Sectors of the economy that do not rely on groups and gatherings are considerably less risky than those that do, such as hospitality, sports and live entertainment. This is desperately unfair on people who work in these sectors, but the unfairness is biological, not political.

As a medical doctor, I am privileged to have a job and to have been vaccinated earlier this year. Not everyone is so lucky. The virus, like most of nature, is grotesquely unfair. It is important that Government policy does not amplify this injustice, but the intrinsic, baseline unfairness lies with the pandemic itself, not the politicians or public health officials.

So, what next? What lies beyond a fourth wave?

Vaccination has changed everything. The virus might be a master replicator, but it meets its match when we combine vaccination with public health measures.

At global level, the outcome of this pandemic will be grimly similar to previous ones: most of those who die (over four million to date) will die of a combination of infection, poverty and injustice. Rich countries can ameliorate this by providing vaccines and economic support to countries in desperate need of both.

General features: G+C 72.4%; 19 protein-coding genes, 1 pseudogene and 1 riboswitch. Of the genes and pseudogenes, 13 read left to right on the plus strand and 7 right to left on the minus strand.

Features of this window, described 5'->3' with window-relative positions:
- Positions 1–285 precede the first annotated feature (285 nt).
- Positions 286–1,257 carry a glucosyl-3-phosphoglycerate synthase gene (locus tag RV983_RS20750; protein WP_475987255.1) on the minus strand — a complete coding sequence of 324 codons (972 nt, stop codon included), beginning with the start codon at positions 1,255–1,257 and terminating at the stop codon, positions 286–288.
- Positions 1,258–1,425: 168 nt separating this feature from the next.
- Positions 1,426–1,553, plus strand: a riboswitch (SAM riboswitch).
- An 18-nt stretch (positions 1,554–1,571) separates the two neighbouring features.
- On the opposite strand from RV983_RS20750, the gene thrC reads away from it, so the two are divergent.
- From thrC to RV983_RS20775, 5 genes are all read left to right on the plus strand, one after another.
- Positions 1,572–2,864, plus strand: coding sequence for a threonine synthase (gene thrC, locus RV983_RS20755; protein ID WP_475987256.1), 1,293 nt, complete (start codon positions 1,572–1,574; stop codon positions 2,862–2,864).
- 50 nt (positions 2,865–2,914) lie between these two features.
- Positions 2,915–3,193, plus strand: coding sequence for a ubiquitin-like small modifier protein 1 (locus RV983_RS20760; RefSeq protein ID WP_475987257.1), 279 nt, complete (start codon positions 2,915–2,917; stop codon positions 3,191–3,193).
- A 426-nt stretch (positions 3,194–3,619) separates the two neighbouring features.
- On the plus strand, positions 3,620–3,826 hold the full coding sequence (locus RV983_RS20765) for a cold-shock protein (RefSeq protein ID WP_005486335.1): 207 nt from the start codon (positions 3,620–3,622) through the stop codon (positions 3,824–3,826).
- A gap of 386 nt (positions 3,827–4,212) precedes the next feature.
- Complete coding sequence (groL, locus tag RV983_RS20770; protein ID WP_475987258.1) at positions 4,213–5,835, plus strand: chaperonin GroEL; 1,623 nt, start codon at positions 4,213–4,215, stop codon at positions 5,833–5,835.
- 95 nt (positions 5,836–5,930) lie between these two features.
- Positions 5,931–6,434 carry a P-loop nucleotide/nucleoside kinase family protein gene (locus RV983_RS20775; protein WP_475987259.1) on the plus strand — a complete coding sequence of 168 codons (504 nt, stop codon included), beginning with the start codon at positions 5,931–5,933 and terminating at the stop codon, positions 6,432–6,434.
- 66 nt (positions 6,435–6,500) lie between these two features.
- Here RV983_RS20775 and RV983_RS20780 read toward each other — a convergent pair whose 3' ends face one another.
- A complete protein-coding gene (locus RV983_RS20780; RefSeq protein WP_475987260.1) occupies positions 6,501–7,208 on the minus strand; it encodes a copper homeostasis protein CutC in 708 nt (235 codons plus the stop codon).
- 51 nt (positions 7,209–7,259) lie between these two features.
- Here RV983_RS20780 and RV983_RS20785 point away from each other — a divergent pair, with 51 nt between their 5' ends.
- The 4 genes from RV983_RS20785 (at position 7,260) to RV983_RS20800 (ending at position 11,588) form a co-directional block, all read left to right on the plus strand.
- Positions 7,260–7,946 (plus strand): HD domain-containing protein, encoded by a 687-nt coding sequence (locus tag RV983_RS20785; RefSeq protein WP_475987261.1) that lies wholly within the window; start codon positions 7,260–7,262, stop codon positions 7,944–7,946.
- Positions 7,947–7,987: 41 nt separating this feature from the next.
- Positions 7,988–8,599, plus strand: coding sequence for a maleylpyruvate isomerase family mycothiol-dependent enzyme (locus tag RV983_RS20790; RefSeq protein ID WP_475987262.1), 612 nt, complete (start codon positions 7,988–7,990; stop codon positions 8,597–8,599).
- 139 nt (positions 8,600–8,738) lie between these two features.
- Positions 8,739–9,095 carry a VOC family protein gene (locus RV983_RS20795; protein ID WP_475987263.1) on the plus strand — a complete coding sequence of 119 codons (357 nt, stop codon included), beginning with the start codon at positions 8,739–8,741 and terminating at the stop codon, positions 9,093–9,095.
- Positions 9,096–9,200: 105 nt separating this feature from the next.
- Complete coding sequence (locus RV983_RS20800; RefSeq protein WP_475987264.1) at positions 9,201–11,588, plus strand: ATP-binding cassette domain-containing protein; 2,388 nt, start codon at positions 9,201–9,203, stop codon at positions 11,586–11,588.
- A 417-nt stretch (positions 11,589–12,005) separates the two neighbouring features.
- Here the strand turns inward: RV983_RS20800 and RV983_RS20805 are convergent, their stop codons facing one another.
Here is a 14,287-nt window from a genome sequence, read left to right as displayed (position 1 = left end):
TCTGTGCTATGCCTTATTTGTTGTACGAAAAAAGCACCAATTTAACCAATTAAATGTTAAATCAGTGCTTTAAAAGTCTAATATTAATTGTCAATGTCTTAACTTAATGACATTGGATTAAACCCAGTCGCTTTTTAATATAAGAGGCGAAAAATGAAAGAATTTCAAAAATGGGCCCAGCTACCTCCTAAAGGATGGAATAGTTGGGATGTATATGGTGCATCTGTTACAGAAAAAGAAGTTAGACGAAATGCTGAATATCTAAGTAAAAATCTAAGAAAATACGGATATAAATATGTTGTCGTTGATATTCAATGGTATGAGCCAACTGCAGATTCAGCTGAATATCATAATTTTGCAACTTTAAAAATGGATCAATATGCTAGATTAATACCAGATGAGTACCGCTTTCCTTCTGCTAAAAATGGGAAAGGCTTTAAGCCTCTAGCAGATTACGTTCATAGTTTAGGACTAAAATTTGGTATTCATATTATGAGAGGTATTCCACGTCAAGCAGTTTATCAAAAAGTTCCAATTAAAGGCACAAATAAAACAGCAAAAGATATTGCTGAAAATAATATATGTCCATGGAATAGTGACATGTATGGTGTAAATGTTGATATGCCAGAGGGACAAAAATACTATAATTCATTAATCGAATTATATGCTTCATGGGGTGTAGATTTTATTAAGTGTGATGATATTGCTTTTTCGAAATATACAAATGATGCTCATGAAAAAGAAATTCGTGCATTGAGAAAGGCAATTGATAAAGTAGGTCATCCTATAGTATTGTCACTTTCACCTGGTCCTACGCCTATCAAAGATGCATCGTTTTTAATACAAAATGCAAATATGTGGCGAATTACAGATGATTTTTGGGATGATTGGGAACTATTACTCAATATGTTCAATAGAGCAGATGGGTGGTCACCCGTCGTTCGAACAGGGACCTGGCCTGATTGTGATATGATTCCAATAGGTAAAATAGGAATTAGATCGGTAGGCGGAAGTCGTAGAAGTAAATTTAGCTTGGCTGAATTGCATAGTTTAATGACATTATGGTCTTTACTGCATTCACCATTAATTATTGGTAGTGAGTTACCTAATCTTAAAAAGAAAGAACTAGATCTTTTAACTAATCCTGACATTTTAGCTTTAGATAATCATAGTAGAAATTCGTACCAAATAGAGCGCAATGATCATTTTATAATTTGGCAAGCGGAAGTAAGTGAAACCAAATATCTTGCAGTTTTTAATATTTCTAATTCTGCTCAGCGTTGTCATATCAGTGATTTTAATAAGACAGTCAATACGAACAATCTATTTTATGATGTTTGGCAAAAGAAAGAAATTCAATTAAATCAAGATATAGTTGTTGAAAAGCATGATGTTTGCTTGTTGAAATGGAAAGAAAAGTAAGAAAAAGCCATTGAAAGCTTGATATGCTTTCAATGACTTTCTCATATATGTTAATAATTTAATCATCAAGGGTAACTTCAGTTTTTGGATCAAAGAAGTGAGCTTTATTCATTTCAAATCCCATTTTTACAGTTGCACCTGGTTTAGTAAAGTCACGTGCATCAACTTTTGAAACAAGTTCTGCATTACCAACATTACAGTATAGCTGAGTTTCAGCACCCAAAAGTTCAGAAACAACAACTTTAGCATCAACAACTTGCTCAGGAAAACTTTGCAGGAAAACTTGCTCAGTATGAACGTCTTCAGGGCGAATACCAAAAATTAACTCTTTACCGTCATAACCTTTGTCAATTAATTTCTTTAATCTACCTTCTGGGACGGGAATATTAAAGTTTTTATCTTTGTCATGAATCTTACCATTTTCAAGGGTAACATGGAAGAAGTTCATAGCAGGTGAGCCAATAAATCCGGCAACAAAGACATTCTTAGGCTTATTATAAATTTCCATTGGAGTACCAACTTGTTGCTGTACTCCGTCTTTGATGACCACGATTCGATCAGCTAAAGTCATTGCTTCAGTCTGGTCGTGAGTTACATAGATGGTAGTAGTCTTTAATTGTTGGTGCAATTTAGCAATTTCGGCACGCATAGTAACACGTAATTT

In Ireland, our strongest tools are vaccination, public health measures and consolidating our health system more broadly. Public policy should minimise the intrinsic unfairness of the pandemic and, where such unfairness inevitably persists, provide practical support and solidarity for those affected.

We need to return civility to our public spaces as we discuss these matters. We are stronger than we think, provided we respect each other. In the midst of a pandemic, the words of philosopher John Moriarty, in Dreamtime, are more relevant than ever: “We have a centre that will hold.”